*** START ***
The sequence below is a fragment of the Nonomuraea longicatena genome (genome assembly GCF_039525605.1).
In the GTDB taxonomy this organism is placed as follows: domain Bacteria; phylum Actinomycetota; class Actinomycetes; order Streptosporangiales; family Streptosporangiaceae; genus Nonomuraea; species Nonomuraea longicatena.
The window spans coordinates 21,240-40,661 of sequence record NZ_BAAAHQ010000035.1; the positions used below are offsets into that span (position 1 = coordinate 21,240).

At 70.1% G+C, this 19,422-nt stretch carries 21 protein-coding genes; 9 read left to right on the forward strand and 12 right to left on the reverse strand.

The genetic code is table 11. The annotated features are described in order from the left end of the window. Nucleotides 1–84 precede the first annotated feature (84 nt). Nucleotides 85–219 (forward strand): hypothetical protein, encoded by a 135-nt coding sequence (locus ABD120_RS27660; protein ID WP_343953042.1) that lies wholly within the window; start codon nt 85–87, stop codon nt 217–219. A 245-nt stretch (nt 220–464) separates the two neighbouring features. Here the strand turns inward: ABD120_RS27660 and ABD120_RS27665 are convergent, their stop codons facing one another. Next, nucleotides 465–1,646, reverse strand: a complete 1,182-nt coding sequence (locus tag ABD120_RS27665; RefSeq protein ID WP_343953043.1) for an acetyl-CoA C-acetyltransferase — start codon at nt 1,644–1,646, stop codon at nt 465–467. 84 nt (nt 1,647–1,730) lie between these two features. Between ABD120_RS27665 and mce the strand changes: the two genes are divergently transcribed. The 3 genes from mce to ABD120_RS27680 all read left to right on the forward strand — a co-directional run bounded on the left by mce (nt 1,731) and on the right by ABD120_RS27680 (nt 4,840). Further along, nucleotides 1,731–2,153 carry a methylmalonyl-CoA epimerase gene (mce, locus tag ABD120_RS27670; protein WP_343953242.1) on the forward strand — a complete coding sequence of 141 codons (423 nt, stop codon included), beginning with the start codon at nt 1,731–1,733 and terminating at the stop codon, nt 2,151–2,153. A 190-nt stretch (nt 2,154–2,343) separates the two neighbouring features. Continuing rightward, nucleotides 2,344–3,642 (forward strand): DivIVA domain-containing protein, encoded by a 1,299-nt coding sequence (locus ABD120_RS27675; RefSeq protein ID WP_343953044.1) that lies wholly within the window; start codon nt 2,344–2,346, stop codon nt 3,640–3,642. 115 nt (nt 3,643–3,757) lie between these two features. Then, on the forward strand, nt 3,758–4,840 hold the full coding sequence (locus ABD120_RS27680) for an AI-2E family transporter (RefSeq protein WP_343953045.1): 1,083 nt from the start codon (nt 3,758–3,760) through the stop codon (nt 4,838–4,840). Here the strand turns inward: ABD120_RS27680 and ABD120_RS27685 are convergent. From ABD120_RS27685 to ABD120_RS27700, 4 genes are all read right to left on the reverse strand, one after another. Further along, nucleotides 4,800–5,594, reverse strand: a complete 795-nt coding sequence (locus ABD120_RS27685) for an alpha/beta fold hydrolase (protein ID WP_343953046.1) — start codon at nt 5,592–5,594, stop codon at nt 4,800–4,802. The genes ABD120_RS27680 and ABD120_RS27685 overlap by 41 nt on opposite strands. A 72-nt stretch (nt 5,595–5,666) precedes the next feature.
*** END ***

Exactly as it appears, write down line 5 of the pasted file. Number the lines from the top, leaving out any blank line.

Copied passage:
The genetic code is table 11. The annotated features are described in order from the left end of the window. Nucleotides 1–84 precede the first annotated feature (84 nt). Nucleotides 85–219 (forward strand): hypothetical protein, encoded by a 135-nt coding sequence (locus ABD120_RS27660; protein ID WP_343953042.1) that lies wholly within the window; start codon nt 85–87, stop codon nt 217–219. A 245-nt stretch (nt 220–464) separates the two neighbouring features. Here the strand turns inward: ABD120_RS27660 and ABD120_RS27665 are convergent, their stop codons facing one another. Next, nucleotides 465–1,646, reverse strand: a complete 1,182-nt coding sequence (locus tag ABD120_RS27665; RefSeq protein ID WP_343953043.1) for an acetyl-CoA C-acetyltransferase — start codon at nt 1,644–1,646, stop codon at nt 465–467. 84 nt (nt 1,647–1,730) lie between these two features. Between ABD120_RS27665 and mce the strand changes: the two genes are divergently transcribed. The 3 genes from mce to ABD120_RS27680 all read left to right on the forward strand — a co-directional run bounded on the left by mce (nt 1,731) and on the right by ABD120_RS27680 (nt 4,840). Further along, nucleotides 1,731–2,153 carry a methylmalonyl-CoA epimerase gene (mce, locus tag ABD120_RS27670; protein WP_343953242.1) on the forward strand — a complete coding sequence of 141 codons (423 nt, stop codon included), beginning with the start codon at nt 1,731–1,733 and terminating at the stop codon, nt 2,151–2,153. A 190-nt stretch (nt 2,154–2,343) separates the two neighbouring features. Continuing rightward, nucleotides 2,344–3,642 (forward strand): DivIVA domain-containing protein, encoded by a 1,299-nt coding sequence (locus ABD120_RS27675; RefSeq protein ID WP_343953044.1) that lies wholly within the window; start codon nt 2,344–2,346, stop codon nt 3,640–3,642. 115 nt (nt 3,643–3,757) lie between these two features. Then, on the forward strand, nt 3,758–4,840 hold the full coding sequence (locus ABD120_RS27680) for an AI-2E family transporter (RefSeq protein WP_343953045.1): 1,083 nt from the start codon (nt 3,758–3,760) through the stop codon (nt 4,838–4,840). Here the strand turns inward: ABD120_RS27680 and ABD120_RS27685 are convergent. From ABD120_RS27685 to ABD120_RS27700, 4 genes are all read right to left on the reverse strand, one after another. Further along, nucleotides 4,800–5,594, reverse strand: a complete 795-nt coding sequence (locus ABD120_RS27685) for an alpha/beta fold hydrolase (protein ID WP_343953046.1) — start codon at nt 5,592–5,594, stop codon at nt 4,800–4,802. The genes ABD120_RS27680 and ABD120_RS27685 overlap by 41 nt on opposite strands. A 72-nt stretch (nt 5,595–5,666) precedes the next feature.